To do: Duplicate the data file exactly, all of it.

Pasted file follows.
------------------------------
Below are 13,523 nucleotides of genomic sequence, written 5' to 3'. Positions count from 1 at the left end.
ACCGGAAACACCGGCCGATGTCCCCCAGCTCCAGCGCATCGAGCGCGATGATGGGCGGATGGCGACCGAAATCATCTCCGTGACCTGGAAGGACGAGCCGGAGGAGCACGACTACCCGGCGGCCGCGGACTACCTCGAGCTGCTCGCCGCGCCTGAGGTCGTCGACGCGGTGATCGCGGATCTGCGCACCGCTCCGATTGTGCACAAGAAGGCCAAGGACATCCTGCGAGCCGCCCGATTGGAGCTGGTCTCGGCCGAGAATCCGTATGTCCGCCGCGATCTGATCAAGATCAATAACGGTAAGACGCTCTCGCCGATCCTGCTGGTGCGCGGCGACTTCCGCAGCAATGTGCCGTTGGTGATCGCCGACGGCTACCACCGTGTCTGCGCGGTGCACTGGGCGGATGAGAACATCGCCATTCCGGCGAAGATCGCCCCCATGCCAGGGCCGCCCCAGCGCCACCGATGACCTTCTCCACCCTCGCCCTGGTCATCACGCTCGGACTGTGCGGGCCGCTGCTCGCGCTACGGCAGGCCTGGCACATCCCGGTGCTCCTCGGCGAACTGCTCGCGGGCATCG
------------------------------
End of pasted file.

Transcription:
Below are 13,523 nucleotides of genomic sequence, written 5' to 3'. Positions count from 1 at the left end.
ACCGGAAACACCGGCCGATGTCCCCCAGCTCCAGCGCATCGAGCGCGATGATGGGCGGATGGCGACCGAAATCATCTCCGTGACCTGGAAGGACGAGCCGGAGGAGCACGACTACCCGGCGGCCGCGGACTACCTCGAGCTGCTCGCCGCGCCTGAGGTCGTCGACGCGGTGATCGCGGATCTGCGCACCGCTCCGATTGTGCACAAGAAGGCCAAGGACATCCTGCGAGCCGCCCGATTGGAGCTGGTCTCGGCCGAGAATCCGTATGTCCGCCGCGATCTGATCAAGATCAATAACGGTAAGACGCTCTCGCCGATCCTGCTGGTGCGCGGCGACTTCCGCAGCAATGTGCCGTTGGTGATCGCCGACGGCTACCACCGTGTCTGCGCGGTGCACTGGGCGGATGAGAACATCGCCATTCCGGCGAAGATCGCCCCCATGCCAGGGCCGCCCCAGCGCCACCGATGACCTTCTCCACCCTCGCCCTGGTCATCACGCTCGGACTGTGCGGGCCGCTGCTCGCGCTACGGCAGGCCTGGCACATCCCGGTGCTCCTCGGCGAACTGCTCGCGGGCATCG